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Metastatic Kaposi’s Sarcoma with Perirectal Involvement Diagnosed with Endoscopic Ultrasound-Guided EchoBrush Cytology SamplingCornett D.a · Benson M.a · Attia S.b · Weiss J.a · Gopal D.a
aDivision of Gastroenterology and Hepatology and bDivision of Medical Oncology, Department of Medicine, University of Wisconsin Hospital and Clinics, Madison, Wisc., USA Corresponding Author
Deepak Gopal, MD, FRCP(C)
Division of Gastroenterology and Hepatology, University of Wisconsin Medical School4229 Medical Foundation Centennial Building, 1685 Highland Ave
Madison, WI 53705 (USA)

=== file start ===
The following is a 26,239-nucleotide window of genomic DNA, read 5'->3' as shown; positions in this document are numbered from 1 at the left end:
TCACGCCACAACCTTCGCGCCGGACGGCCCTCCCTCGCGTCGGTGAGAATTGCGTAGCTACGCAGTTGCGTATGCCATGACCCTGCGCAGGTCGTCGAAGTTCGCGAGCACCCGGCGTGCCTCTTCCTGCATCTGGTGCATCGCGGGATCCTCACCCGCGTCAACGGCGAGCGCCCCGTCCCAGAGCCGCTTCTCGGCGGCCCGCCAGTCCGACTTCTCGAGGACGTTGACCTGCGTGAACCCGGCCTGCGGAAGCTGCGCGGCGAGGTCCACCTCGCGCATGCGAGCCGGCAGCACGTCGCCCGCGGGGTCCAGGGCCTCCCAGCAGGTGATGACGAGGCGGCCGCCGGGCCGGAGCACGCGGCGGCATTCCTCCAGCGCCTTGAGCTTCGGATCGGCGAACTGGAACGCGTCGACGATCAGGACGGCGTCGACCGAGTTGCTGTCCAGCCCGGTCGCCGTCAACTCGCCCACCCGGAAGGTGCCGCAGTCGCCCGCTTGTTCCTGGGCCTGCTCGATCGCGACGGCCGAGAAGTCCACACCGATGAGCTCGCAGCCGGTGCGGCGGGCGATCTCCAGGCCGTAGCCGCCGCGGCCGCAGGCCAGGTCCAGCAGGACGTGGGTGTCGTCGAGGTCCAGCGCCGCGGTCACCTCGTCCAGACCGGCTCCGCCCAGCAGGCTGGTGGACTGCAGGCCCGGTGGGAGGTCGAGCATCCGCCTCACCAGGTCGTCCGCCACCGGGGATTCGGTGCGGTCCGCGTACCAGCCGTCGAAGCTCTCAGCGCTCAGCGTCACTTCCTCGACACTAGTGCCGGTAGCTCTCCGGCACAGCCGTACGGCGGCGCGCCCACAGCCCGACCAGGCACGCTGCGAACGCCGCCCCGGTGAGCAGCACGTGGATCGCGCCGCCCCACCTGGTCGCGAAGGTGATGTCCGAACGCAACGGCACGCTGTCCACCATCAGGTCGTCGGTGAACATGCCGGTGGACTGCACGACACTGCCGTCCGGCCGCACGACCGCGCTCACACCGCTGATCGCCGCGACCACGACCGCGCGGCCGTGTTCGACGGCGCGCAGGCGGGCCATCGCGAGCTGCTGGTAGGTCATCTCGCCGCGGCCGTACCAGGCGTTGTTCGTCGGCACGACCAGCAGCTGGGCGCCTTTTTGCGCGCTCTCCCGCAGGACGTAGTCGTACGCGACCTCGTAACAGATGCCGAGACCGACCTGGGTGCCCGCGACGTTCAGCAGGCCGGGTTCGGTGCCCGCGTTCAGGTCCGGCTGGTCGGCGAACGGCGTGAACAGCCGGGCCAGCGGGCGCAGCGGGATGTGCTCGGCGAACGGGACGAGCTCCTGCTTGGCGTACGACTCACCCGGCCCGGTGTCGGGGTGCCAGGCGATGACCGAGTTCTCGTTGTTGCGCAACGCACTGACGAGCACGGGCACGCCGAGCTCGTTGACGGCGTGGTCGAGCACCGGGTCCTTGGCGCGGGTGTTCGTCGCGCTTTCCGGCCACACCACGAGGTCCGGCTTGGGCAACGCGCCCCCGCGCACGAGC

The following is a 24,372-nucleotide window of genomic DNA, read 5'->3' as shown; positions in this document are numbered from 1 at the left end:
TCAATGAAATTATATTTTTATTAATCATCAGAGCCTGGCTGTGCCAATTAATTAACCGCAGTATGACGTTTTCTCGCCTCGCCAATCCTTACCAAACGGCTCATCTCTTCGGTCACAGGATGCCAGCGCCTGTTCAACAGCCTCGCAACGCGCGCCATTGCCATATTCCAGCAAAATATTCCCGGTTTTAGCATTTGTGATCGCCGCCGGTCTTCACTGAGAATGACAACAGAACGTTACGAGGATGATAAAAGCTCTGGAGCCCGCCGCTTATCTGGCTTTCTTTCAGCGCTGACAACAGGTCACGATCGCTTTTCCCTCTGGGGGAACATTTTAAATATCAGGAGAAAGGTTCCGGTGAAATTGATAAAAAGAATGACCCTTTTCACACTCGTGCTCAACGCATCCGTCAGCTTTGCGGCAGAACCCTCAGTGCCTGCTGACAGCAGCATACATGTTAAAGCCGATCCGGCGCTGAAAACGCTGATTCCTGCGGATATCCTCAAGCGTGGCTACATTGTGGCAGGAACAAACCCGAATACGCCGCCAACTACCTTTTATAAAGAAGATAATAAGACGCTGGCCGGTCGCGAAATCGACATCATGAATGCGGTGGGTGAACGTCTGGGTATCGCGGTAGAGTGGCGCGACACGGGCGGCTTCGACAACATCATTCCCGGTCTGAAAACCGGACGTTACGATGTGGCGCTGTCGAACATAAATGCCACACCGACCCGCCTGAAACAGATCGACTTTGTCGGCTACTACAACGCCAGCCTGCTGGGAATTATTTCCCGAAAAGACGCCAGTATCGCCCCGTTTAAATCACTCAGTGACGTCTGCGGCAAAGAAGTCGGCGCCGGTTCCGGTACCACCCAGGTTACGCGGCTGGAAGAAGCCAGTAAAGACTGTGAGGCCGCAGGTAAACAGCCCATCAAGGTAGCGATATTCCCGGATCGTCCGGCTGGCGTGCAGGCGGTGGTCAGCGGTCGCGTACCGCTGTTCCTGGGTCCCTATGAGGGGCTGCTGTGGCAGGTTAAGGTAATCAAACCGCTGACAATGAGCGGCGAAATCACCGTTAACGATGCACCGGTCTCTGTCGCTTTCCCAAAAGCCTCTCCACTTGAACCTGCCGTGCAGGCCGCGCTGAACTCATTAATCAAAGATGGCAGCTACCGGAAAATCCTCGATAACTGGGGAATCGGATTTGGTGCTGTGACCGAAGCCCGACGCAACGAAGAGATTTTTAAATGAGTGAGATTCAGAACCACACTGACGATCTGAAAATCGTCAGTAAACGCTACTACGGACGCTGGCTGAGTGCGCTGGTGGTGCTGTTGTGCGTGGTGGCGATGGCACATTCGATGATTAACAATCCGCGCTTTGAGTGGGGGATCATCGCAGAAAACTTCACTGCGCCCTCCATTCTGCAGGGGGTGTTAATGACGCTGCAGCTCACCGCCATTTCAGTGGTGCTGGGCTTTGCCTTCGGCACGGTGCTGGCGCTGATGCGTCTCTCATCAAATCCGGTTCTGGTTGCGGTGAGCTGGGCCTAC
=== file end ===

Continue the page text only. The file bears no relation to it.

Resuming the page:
Tel. +1 608 263 7322, E-Mail firstname.lastname@example.org
AIDS-related Kaposi’s sarcoma (KS) is a low-grade vascular tumor that occurs in association with human herpesvirus 8 infection. Here we report the case of a 21-year-old male with recently diagnosed cutaneous KS who presented with rectal bleeding and anal pruritus. Initial endoscopic evaluation was nondiagnostic. CT imaging showed diffuse lymphadenopathy including perirectal involvement which was suspicious for metastatic KS. Echoendoscopy with needle biopsies and EchoBrush sampling of the lymph nodes revealed spindle cells confirming metastatic KS. Treatment was initiated with liposomal doxorubicin resulting in rapid improvement of the skin lesions. After treatment completion, repeat CT imaging showed improved lymphadenopathy. No further rectal bleeding or perianal pruritus was reported. Although the EchoBrush has previously been used to aid in the diagnosis of pancreatic lesions, this report describes a novel use of EchoBrush to diagnose KS from perirectal lymph nodes.
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